Two tendons only are conspicuous at the front of the wrist (Fig. X, 2,1.)—the palmaris longus in the middle line, and the flexor carpi radialis to the outer side of the palmaris longus. The flexor carpi ulnaris can, however, be distinguished by palpation along the ulnar border of the forearm, (Fig. X, 4,5.) and can be traced downwards to its insertion into the pisiform bone. Between the palmaris longus and the flexor carpi ulnaris the main mass of the flexor sublimis digitorum lies. Two transverse creases are seen in this situation, the upper of which roughly corresponds to the level of the radio-carpal joint, (Fig. X, 6.) whilst the lower represents almost exactly the upper limit of the anterior annular ligament. Just external to where the flexor carpi radialis tendon cuts across the two transverse creases there is a depression, (Fig. XI, 4.) in the floor of which the lower end of the radius and the tubercle of the scaphoid bone may be felt. The radial artery crosses this space in a downward and outward direction. The trapezium lies at the lower limit of the depression, (Fig. XI, 3.) immediately below and external to the scaphoid tuberosity.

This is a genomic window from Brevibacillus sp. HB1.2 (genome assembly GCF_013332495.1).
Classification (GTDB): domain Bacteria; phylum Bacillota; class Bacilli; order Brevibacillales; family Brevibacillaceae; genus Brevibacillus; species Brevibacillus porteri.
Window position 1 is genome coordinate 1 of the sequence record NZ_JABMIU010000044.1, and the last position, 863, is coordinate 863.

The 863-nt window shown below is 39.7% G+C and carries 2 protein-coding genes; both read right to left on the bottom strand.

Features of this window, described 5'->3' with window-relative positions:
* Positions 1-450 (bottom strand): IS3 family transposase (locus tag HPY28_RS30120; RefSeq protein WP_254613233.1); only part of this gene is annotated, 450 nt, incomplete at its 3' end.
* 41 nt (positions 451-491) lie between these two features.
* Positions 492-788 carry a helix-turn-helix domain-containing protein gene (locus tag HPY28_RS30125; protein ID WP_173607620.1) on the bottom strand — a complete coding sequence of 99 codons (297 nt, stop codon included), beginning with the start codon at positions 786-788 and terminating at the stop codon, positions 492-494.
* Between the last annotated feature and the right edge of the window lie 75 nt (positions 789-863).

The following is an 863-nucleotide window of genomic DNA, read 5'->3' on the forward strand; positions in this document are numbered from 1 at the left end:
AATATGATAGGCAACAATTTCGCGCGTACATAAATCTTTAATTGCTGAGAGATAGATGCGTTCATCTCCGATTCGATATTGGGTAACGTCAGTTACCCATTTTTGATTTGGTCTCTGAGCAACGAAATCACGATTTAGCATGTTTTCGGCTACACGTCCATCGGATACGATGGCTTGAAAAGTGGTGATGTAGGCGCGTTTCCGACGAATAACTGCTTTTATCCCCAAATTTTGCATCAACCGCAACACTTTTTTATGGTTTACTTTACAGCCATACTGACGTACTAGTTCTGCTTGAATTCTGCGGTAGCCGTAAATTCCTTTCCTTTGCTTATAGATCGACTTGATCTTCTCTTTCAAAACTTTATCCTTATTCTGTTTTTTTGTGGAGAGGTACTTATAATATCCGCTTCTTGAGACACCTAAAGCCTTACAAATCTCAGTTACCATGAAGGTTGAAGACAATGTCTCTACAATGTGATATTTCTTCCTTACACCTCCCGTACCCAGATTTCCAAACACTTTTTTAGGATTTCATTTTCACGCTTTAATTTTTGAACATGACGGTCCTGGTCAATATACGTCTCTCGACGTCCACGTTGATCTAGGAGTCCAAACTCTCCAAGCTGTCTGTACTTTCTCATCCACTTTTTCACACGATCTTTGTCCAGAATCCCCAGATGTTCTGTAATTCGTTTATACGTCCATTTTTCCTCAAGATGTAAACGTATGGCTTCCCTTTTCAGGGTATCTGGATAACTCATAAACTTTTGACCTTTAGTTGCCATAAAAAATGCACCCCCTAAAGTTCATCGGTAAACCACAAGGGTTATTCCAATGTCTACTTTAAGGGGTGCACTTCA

The prominent pisiform bone can be distinguished by tracing downwards the tendon of the flexor carpi ulnaris muscle, (Fig. XI, 1.) and posterior to this bone both cuneiform and unciform bones are situated. A finger's breadth below and external to the pisiform bone deep palpation will verify the position of the hook of the unciform bone. (Fig. XI, 2.)
The anterior annular ligament is attached to four bony points, two on the radial side, (Fig. XI, 5.) the scaphoid tubercle and the ridge on the trapezium, and two on the ulnar side, the pisiform and the hook of the unciform. The upper limit of the ligament corresponds to the lower of the two transverse creases in front of the wrist, (Fig. XI, 6.) whilst the inferior limit of the ligament lies about 3/4 inch below.